June 17, 2015 - In today’s digital world of connected devices, energy consumers are nearly twice as likely to trust their energy providers to safeguard their personal data than to advise them on energy consumption, according to new research by Accenture.
By Anthony Capkun
“As energy and everyday devices become increasingly connected, an unprecedented amount of personal information about consumers’ habits and their households is becoming available, magnifying the importance of digital trust,” said Tony Masella, global managing director of Accenture Energy Consumer Services.
Accenture’s sixth annual survey this year included more than 11,000 energy consumers in 21 countries (including 584 in Canada). The resulting report, “The New Energy Consumer: Unleashing Business Value in a Digital World”, finds 65% of consumers show confidence in their energy provider to secure and protect their personal data and information about their energy usage. This rose to 76% among regular users of digital channels. In contrast, only 36% say they trust their energy provider to inform them about actions they can take to optimize their energy use.
Highlighting this level of digital trust among energy consumers, almost 2/3 (61%) of respondents say they would be comfortable with their energy provider sharing their data with third parties although, in most cases, only with prior permission. In addition, 62% say they would allow their energy provider’s mobile application to access their location information, regardless of whether it is to provide outage information or to inform them about promotions.
“In addition to ensuring customers’ confidence in their data privacy, energy providers can use this information to develop more personalized products and services,” said Masella. “In fact, they must do this to remain competitive, given that barriers to entry are coming down and utilities must now compete with start-up digital retailers and new entrants from other industries, which are offering new and bundled solutions and services.”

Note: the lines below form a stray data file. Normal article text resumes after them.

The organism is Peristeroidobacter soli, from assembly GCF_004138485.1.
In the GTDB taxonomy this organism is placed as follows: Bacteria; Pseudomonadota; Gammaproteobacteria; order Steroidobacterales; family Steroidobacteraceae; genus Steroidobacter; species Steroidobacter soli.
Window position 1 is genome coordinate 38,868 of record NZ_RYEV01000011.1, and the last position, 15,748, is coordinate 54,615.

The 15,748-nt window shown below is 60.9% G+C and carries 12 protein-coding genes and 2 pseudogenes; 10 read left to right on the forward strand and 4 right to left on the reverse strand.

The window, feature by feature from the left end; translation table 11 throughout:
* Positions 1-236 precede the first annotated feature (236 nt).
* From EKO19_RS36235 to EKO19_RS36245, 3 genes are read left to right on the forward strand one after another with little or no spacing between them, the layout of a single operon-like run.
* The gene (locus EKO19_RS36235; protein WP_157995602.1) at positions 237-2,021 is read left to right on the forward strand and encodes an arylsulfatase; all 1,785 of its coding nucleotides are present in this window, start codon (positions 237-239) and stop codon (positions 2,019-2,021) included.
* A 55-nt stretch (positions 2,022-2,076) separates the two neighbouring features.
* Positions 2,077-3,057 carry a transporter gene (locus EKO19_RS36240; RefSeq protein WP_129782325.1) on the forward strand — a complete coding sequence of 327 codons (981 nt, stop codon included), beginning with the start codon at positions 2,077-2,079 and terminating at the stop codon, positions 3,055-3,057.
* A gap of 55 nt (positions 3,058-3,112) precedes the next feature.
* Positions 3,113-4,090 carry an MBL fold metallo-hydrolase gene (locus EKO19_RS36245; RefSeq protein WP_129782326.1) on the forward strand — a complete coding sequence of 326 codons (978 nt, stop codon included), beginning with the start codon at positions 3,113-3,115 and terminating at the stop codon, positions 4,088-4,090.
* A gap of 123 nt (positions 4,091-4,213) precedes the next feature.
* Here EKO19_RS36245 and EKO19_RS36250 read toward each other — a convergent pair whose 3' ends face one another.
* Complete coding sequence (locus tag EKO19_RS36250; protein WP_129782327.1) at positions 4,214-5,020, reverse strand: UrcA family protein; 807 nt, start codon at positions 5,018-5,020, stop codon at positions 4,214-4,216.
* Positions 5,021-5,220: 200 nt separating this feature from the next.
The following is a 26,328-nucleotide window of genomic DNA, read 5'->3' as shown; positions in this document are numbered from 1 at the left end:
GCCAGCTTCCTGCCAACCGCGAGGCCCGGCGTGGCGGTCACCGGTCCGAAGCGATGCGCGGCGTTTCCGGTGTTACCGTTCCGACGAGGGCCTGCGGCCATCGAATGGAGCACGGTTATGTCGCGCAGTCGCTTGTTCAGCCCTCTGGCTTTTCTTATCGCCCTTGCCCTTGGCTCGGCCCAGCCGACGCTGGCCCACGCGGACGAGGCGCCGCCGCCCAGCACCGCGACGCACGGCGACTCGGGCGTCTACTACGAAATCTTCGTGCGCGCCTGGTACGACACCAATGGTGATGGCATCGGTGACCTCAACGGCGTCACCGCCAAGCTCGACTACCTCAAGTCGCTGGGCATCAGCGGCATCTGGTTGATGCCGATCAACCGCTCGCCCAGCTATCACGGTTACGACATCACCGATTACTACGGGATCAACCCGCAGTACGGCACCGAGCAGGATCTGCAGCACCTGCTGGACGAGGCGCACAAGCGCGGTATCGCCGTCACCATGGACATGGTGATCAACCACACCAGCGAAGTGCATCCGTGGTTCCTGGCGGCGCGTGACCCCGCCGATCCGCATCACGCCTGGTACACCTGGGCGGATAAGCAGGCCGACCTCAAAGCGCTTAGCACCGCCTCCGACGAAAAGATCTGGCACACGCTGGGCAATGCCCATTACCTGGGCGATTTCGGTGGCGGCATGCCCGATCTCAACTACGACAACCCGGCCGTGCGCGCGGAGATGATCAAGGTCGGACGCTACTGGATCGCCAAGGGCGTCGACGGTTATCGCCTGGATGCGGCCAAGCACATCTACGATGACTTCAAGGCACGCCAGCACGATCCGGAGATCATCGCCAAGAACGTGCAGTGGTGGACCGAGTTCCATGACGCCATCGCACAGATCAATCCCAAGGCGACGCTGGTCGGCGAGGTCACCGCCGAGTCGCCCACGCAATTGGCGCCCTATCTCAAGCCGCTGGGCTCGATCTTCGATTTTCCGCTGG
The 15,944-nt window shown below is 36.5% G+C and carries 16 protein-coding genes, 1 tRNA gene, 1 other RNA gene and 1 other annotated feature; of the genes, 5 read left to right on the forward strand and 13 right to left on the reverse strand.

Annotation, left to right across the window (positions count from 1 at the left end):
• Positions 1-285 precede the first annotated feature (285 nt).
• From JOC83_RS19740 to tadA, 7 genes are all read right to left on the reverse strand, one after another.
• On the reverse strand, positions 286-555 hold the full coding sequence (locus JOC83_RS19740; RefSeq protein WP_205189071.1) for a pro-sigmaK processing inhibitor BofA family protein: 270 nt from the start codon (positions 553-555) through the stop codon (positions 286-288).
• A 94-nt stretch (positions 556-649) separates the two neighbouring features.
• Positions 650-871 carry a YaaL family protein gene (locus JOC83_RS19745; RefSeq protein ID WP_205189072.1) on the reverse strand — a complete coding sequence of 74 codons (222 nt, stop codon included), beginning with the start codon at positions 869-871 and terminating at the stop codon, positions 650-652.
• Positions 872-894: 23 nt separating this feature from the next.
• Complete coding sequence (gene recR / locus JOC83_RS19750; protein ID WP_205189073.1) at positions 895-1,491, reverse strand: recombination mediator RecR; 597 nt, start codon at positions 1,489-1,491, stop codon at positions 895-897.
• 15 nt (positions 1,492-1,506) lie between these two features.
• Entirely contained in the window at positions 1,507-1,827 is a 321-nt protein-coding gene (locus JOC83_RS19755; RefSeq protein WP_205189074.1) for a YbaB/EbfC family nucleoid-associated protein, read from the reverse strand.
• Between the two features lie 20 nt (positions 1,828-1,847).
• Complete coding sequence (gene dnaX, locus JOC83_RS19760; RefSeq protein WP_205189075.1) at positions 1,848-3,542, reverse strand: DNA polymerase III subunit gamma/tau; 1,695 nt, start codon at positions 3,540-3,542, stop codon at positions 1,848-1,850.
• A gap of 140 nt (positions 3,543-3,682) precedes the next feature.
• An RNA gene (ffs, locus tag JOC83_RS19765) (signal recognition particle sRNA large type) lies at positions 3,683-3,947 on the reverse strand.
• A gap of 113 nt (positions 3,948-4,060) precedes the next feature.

With the proliferation of new energy-generating technologies, from distributed generation to wireless charging furniture, Accenture’s research also finds consumers are becoming increasingly conscious of their energy consumption. Two-thirds (66%) are interested in products and services that help them save electricity (up from 56% last year) while 69% say they would be interested in participating in an energy management program to help them conserve energy.
More than 3/4 of consumers have taken energy efficiency actions in the past year, including installing energy-efficient light bulbs (52%), reducing appliance usage (34%), using appliances in non-peak times (28%), and lowering thermostat settings (28%). However, nearly 4 in 10 consumers (38%) say they believe their energy provider is not effective in helping them manage their energy consumption.
In addition to conserving energy, consumers are increasingly interested in generating and storing their own electricity, such as by installing solar panels and home battery storage. More than half (57%) say they would consider investing to become power self-sufficient. While this varies dramatically between countries, with a much stronger bias towards the economies with lower electrification rates like South Africa, Indonesia or Brazil, most (89%) of those willing to invest would still want to be connected to the grid for back-up power.
“Energy providers can offer new value propositions to their customers, as these products and services are no longer niche market opportunities,” Masella added. “In competitive markets, energy providers can create new revenue streams by offering digital solutions for home-related products and services, such as solar and other home energy generation platforms, energy efficiency tools, or even bundled home services. In a regulated marketplace, opportunities for energy providers include innovative partnerships or digital information services. While interest in new products and services is high and increasing among all energy consumers, our research shows that consumers who use digital channels to interact with their energy provider may represent even greater value.”